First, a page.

As reported in the Journal of Clinical Oncology by Cortes et al, the final 5-year results of the DASISION trial support the safety and efficacy of dasatinib (Sprycel) as first-line treatment in patients with chronic myeloid leukemia (CML) in chronic phase. Initial results in the trial led to approval of dasatinib in this setting.
In the trial, 519 patients were randomized to receive dasatinib at 100 mg once daily (n = 259) or imatinib at 400 mg once daily (n = 260). At study closure, 61% of dasatinib and 63% of imatinib patients remained on initial therapy.
Response and Survival
Cumulative 5-year rates of major molecular response (76% vs 64%, P = .0022) and molecular response with a 4.0- or 4.5-log reduction in BCR-ABL1 transcripts (42% vs 33%, P = .0251) were higher in the dasatinib group. Estimated 5-year overall survival was 91% vs 90% (hazard ratio [HR] = 1.01, 95% confidence interval [CI] = 0.58–1.73), and estimated 5-year progression-free survival was 85% vs 86% (HR = 1.06, 95% CI = 0.68–1.66). Overall and progression-free survival were greater among the 84% of dasatinib patients and 64% of imatinib patients who achieved BCR-ABL1 < 10% at 3 months compared with those who did not. Transformation to accelerated/blast phase occurred in 5% vs 7% of patients. BCR-ABL1 mutations were identified at treatment discontinuation in 15 dasatinib patients and 19 imatinib patients.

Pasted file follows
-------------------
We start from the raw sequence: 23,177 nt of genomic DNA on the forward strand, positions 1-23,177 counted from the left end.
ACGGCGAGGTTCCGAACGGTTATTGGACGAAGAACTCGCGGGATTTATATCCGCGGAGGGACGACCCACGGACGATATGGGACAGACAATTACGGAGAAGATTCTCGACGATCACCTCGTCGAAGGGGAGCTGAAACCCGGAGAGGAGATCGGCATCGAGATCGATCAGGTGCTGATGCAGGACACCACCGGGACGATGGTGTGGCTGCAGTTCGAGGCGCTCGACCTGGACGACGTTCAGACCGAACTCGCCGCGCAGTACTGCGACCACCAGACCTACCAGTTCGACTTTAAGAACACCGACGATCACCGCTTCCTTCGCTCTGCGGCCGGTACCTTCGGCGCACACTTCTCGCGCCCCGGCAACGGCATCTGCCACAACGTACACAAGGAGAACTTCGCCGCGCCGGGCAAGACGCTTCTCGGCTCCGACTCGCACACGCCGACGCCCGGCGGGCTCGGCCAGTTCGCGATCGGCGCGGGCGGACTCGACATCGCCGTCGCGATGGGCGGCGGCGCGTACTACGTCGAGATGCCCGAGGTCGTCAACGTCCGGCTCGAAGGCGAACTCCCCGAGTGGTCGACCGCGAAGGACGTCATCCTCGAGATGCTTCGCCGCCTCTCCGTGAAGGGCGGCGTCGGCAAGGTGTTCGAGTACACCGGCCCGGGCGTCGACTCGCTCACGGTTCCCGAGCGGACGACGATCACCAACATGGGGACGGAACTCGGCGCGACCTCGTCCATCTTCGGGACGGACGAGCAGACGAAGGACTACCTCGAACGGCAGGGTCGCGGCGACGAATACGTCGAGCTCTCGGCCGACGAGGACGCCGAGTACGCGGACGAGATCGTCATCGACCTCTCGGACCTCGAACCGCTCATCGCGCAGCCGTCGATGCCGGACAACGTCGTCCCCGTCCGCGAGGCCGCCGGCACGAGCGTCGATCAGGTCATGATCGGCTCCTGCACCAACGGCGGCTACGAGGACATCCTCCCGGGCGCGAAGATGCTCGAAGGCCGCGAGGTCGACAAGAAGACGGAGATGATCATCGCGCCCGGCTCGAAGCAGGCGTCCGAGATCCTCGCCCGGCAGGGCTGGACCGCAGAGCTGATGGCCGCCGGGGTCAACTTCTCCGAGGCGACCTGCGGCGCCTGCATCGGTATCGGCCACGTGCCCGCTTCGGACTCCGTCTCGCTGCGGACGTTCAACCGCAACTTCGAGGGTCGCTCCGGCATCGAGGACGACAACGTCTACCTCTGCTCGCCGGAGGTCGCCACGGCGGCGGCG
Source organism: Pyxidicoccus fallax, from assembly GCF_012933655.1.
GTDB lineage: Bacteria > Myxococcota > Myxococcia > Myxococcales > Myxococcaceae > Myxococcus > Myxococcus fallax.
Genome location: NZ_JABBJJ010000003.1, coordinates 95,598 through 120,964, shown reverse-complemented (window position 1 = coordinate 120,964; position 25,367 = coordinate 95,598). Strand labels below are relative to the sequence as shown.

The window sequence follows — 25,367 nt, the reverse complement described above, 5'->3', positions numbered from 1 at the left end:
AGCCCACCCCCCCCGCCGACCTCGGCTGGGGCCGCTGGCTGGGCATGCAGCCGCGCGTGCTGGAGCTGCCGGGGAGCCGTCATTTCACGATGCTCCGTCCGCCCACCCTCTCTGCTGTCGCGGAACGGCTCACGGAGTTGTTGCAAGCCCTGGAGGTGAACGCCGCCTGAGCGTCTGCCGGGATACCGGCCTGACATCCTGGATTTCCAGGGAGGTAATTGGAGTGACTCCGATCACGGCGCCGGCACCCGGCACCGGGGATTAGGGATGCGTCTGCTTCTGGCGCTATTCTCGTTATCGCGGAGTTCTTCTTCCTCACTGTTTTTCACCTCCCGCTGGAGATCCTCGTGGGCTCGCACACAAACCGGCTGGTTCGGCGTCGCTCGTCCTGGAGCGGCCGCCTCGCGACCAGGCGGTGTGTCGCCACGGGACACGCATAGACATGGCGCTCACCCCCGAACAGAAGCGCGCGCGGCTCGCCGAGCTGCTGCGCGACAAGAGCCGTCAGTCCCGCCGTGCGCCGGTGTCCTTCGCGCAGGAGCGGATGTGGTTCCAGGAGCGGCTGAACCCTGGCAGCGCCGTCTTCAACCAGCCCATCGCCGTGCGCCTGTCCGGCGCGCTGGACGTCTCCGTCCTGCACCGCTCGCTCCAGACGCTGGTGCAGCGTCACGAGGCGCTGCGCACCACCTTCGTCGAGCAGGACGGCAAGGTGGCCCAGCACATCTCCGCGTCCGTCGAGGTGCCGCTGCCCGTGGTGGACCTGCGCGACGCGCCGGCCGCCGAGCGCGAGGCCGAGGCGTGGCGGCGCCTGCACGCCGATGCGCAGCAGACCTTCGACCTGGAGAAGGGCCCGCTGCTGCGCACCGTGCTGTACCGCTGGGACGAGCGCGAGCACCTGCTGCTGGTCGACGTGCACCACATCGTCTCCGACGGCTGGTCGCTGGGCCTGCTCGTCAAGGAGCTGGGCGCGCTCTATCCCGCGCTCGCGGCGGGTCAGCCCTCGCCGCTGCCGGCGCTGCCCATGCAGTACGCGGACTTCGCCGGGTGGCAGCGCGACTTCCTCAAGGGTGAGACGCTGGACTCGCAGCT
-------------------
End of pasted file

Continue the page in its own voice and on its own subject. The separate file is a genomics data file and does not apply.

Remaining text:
No unexpected adverse reactions were observed during follow-up. Drug-related pleural effusion was more common with dasatinib (28% vs 0.8%; 3% grade 3 or 4 in dasatinib group). Pleural effusion occurred in approximately 8% of at-risk dasatinib patients in year 1, with a comparable incidence in subsequent years; risk was higher among patients aged ≥ 65 years. Adverse events led to discontinuation of treatment in 16% vs 7% of patients. Arterial ischemic events were uncommon in both groups.
The investigators concluded: “These final results from the DASISION trial continue to support dasatinib [at] 100 mg once daily as a safe and effective first-line therapy for the long-term treatment of CML [chronic phase].”
The study was supported by Bristol-Myers Squibb.
Jorge E. Cortes, MD, of The University of Texas MD Anderson Cancer Center, is the corresponding author of the Journal of Clinical Oncology article.
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